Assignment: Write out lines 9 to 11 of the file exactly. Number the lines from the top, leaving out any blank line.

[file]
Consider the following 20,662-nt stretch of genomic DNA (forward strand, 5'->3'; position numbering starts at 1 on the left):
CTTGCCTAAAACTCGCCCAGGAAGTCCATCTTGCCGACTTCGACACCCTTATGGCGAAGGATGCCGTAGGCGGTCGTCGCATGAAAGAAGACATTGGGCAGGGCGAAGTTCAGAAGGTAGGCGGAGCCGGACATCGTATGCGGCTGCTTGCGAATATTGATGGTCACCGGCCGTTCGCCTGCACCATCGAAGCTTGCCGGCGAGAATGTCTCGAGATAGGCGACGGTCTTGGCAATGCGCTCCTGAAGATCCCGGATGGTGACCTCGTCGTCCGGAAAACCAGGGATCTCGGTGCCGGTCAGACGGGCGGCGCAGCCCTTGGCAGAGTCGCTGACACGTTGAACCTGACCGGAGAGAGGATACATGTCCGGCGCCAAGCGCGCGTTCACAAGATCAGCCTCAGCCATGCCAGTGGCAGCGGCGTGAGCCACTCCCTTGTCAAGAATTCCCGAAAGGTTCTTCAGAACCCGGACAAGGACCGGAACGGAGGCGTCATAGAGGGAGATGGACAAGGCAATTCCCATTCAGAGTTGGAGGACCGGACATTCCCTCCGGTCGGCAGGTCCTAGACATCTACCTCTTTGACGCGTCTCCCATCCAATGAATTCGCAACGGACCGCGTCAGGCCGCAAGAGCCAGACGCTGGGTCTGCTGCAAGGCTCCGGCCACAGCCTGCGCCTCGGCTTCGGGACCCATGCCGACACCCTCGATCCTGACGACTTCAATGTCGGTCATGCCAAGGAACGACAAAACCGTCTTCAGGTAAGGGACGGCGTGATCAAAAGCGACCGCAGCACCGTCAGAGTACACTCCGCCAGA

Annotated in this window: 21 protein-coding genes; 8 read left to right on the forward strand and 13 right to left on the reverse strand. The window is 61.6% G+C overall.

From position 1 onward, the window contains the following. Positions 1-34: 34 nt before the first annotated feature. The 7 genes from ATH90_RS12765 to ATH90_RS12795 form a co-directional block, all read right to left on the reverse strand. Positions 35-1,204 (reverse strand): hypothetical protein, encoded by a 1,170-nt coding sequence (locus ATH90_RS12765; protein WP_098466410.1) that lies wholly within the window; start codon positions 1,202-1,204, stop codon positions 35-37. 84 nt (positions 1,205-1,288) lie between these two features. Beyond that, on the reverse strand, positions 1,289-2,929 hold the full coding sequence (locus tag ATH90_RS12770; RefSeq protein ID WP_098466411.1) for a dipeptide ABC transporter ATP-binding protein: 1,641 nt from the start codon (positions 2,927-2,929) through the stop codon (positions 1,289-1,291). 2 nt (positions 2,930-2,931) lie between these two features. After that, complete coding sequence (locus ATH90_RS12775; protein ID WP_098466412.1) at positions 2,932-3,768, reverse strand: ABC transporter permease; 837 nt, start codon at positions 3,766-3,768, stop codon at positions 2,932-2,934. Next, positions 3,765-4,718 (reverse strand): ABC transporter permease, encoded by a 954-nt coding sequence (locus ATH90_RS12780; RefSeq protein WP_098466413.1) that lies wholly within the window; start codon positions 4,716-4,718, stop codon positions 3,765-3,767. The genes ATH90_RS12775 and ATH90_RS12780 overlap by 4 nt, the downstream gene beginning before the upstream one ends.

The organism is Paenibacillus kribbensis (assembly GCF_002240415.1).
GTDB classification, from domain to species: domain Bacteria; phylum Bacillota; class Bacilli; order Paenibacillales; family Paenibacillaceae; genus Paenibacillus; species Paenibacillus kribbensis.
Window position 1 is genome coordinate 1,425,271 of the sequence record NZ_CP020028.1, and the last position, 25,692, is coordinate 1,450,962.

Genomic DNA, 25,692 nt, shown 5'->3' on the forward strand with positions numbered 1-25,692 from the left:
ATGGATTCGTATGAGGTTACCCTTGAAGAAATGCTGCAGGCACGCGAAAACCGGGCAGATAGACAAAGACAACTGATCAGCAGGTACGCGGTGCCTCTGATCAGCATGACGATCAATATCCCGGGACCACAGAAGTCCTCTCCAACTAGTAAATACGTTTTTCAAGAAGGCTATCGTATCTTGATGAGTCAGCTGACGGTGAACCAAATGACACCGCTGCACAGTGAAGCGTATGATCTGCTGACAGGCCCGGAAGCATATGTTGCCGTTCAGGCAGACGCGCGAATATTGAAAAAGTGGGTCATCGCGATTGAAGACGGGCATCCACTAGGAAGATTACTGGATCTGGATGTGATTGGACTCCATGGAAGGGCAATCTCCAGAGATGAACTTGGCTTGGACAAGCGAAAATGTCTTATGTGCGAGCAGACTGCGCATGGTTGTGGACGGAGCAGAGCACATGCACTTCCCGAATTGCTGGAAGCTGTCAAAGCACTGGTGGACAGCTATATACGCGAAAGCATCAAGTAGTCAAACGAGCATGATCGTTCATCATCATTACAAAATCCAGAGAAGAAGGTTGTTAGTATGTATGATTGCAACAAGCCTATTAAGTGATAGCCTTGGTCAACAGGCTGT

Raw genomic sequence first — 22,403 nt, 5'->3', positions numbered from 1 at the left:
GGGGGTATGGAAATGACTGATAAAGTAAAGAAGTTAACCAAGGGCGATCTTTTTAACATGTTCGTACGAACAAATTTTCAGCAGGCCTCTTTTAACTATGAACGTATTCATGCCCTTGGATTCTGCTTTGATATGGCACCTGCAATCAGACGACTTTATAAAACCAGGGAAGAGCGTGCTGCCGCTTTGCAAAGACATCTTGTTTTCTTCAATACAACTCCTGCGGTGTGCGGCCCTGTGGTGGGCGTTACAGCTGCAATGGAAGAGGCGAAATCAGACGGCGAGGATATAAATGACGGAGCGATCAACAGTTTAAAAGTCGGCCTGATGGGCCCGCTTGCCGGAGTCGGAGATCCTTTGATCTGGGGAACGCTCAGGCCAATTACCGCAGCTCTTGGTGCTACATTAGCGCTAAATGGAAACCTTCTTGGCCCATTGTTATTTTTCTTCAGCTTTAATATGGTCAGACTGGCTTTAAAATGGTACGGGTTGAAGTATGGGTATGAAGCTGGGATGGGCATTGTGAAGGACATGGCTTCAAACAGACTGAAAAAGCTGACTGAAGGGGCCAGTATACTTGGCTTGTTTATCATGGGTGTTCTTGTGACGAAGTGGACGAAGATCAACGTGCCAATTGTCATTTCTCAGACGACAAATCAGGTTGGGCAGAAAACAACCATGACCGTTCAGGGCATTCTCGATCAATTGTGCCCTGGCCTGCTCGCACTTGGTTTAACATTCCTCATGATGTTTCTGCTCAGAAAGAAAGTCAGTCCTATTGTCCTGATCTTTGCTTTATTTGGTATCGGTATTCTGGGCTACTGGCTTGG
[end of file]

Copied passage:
ATGGATTCGTATGAGGTTACCCTTGAAGAAATGCTGCAGGCACGCGAAAACCGGGCAGATAGACAAAGACAACTGATCAGCAGGTACGCGGTGCCTCTGATCAGCATGACGATCAATATCCCGGGACCACAGAAGTCCTCTCCAACTAGTAAATACGTTTTTCAAGAAGGCTATCGTATCTTGATGAGTCAGCTGACGGTGAACCAAATGACACCGCTGCACAGTGAAGCGTATGATCTGCTGACAGGCCCGGAAGCATATGTTGCCGTTCAGGCAGACGCGCGAATATTGAAAAAGTGGGTCATCGCGATTGAAGACGGGCATCCACTAGGAAGATTACTGGATCTGGATGTGATTGGACTCCATGGAAGGGCAATCTCCAGAGATGAACTTGGCTTGGACAAGCGAAAATGTCTTATGTGCGAGCAGACTGCGCATGGTTGTGGACGGAGCAGAGCACATGCACTTCCCGAATTGCTGGAAGCTGTCAAAGCACTGGTGGACAGCTATATACGCGAAAGCATCAAGTAGTCAAACGAGCATGATCGTTCATCATCATTACAAAATCCAGAGAAGAAGGTTGTTAGTATGTATGATTGCAACAAGCCTATTAAGTGATAGCCTTGGTCAACAGGCTGT

Raw genomic sequence first — 22,403 nt, 5'->3', positions numbered from 1 at the left:
GGGGGTATGGAAATGACTGATAAAGTAAAGAAGTTAACCAAGGGCGATCTTTTTAACATGTTCGTACGAACAAATTTTCAGCAGGCCTCTTTTAACTATGAACGTATTCATGCCCTTGGATTCTGCTTTGATATGGCACCTGCAATCAGACGACTTTATAAAACCAGGGAAGAGCGTGCTGCCGCTTTGCAAAGACATCTTGTTTTCTTCAATACAACTCCTGCGGTGTGCGGCCCTGTGGTGGGCGTTACAGCTGCAATGGAAGAGGCGAAATCAGACGGCGAGGATATAAATGACGGAGCGATCAACAGTTTAAAAGTCGGCCTGATGGGCCCGCTTGCCGGAGTCGGAGATCCTTTGATCTGGGGAACGCTCAGGCCAATTACCGCAGCTCTTGGTGCTACATTAGCGCTAAATGGAAACCTTCTTGGCCCATTGTTATTTTTCTTCAGCTTTAATATGGTCAGACTGGCTTTAAAATGGTACGGGTTGAAGTATGGGTATGAAGCTGGGATGGGCATTGTGAAGGACATGGCTTCAAACAGACTGAAAAAGCTGACTGAAGGGGCCAGTATACTTGGCTTGTTTATCATGGGTGTTCTTGTGACGAAGTGGACGAAGATCAACGTGCCAATTGTCATTTCTCAGACGACAAATCAGGTTGGGCAGAAAACAACCATGACCGTTCAGGGCATTCTCGATCAATTGTGCCCTGGCCTGCTCGCACTTGGTTTAACATTCCTCATGATGTTTCTGCTCAGAAAGAAAGTCAGTCCTATTGTCCTGATCTTTGCTTTATTTGGTATCGGTATTCTGGGCTACTGGCTTGG